• $\begingroup$ Sapient pearwood for the win! $\endgroup$ – Mr Lister Sep 11 '18 at 17:39
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It has a heavy mass inside of its body which it can twitch/move vigorously.

It would be somewhat analogous to a mexican jumping bean: https://en.wikipedia.org/wiki/Mexican_jumping_bean

These are seed pods that have been inhabited by the larva of a small moth (Cydia deshaisiana) and are native to Mexico. The "bean" is usually tan to brown in color. It "jumps" when heated because the larva spasms in an attempt to roll the seed to a cooler environment to avoid dehydration and consequent death.

The mimic could contain a mass which it could similarly "spasm", thus throwing itself around with its own inertia. (It would move in any direction in a series of hops, provided it has traction on the floor. By twisting the mass concurrently with a hop, it would be able to adjust the direction it is facing. On the other hand, I doubt it would have much luck with stairs.)

Edit / final note: Based on the depictions of mimics I've commonly seen, perhaps its tongue could perform this function?

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    $\begingroup$ This is a hilariously amusing idea I hadn't considered. Just mimics bouncing noisily around dungeons and caves when they feel like moving. $\endgroup$ – Thirteen Sep 10 '18 at 20:16
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    $\begingroup$ Everything in D&D should move like this. You could roll some dice to see what direction a thing would go. $\endgroup$ – Willk Sep 10 '18 at 20:34
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    $\begingroup$ Given that it's contained in a box and somewhat menacing, I'm envisioning one of the semi-mythical "walking" hard drives, from the days when they were 500-lb monsters in their own enclosures. The movement there was driven by the spinning platter and head of the disk itself, and basically consisted of pivoting an inch or two around one corner, then the other, back and forth. $\endgroup$ – Cadence Sep 10 '18 at 21:54
  • $\begingroup$ Lots of video game monsters bounce around like this, so seeing or reading a description of this should be acceptable even if you don't explain exactly how they ambulate. $\endgroup$ – can-ned_food Sep 10 '18 at 22:03
  • $\begingroup$ This is the design used in many RPG video games, like the Dragon Quest series. youtube.com/watch?v=2k_Xu9pFt0s $\endgroup$ – VBartilucci Sep 11 '18 at 17:34
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The D&D version is described in great detail in Ed Greenwood's classic Dragon article "The Ecology of the Mimic", and, as with the article as a whole, the mimic's locomotion is a brilliant balance of ridiculously silly and seriously plausible.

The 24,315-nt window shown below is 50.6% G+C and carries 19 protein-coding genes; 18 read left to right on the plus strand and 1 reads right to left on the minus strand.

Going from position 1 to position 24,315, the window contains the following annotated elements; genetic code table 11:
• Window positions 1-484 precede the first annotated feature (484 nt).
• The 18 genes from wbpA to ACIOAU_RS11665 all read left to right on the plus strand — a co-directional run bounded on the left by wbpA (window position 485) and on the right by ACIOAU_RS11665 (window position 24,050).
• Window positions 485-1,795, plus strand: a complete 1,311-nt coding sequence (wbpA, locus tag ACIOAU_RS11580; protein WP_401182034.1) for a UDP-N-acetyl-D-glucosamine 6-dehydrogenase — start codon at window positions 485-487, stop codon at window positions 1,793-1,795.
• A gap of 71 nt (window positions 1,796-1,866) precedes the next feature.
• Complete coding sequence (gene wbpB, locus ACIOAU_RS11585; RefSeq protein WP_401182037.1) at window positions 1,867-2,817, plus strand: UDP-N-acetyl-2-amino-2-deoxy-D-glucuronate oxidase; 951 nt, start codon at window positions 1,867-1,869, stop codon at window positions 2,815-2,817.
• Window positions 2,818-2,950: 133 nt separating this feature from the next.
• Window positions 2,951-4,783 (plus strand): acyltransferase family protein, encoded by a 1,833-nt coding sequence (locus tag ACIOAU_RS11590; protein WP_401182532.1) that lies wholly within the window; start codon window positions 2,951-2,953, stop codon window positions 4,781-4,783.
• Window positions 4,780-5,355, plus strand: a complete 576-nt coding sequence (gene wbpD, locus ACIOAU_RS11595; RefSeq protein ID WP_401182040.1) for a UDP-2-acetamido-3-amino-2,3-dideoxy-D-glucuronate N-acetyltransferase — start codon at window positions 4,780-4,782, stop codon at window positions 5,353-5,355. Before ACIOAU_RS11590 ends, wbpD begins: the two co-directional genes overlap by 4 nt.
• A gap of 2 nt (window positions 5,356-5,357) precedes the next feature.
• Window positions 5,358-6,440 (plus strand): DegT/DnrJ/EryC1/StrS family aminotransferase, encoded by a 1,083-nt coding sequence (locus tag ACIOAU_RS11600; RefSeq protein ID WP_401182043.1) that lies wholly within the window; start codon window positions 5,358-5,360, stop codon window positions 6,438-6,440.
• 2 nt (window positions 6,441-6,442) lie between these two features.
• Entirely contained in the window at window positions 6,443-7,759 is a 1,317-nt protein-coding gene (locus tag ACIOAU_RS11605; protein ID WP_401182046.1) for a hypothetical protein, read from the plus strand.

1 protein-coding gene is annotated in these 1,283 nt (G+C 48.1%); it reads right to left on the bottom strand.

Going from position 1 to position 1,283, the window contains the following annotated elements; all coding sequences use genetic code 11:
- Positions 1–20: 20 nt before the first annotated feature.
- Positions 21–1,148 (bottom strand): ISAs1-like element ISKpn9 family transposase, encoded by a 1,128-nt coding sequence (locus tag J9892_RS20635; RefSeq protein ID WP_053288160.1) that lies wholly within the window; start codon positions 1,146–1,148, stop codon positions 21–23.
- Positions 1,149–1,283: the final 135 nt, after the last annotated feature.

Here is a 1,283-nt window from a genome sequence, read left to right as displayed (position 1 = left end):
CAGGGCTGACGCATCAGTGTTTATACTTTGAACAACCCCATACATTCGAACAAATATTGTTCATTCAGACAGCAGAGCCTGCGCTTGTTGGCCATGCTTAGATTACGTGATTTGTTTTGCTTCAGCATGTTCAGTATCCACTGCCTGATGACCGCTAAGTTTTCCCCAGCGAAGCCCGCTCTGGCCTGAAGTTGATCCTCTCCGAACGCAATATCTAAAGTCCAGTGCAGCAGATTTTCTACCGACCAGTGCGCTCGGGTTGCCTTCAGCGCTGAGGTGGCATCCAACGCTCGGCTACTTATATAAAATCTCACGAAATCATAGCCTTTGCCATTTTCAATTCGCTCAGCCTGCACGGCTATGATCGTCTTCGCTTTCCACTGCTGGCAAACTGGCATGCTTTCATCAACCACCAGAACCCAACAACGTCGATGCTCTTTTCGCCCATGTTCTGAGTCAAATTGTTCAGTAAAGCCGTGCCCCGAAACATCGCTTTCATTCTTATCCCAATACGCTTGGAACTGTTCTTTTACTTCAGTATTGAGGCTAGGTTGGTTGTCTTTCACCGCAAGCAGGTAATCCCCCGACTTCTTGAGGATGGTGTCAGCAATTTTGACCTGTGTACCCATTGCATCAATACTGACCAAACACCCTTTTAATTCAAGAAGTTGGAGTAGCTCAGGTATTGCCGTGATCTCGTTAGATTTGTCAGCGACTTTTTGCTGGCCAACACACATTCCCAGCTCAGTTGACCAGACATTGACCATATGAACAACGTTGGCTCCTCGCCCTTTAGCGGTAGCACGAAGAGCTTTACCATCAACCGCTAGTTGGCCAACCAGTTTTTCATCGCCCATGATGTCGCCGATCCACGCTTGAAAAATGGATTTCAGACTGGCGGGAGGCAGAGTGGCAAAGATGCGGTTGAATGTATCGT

I don't have access to the magazine,1 but from memory:

Mimics are amorphous beings. They don't spend all day looking like a chest; they see or hear adventurers coming, and mimic a chest because they're smart enough to know that's how you catch adventurers.2 But they're not "some sort of slime-thing that's using a chest as a shell", they actually form their hides into rectangular shapes that look and feel as tough as wood, metal, or stone.3

They can rapidly form and extend pseudopods. Hence the famous Monster Manual drawing:

Mimic

They can also secrete and dissolve a strong adhesive at will.

The way they move is by throwing out a pseudopod, covering it with glue, dragging their body over, and dissolving the glue as they toss out another pseudopod for the next "step". They can move about as fast as humans this way. This also means they can travel on walls and ceilings as easily as on floors.3


Also, most people forget that D&D mimics are intelligent, and will usually try to con the players through fast-talking instead of attacking them. And, while this is probably even less relevant here, they're immune to alcohol but have been known to feign drunkenness to trick adventurers.

So, how's that for an image: a mimic drunkenly dragging itself around the floor and the walls pseudo-fist by pseudo-fist, trying to make a deal with the PCs.


1. It really is worth reading, but I don't know where to find it. I mean, I'm sure you can find a pirated copy somewhere online pretty easily, but I don't want to encourage that. Go to the library, maybe?

2. They mimic other things in other environments. A statue in a city so they can eat people tossing coins in the wishing well, a bundle of war pennants in an orc camp, etc.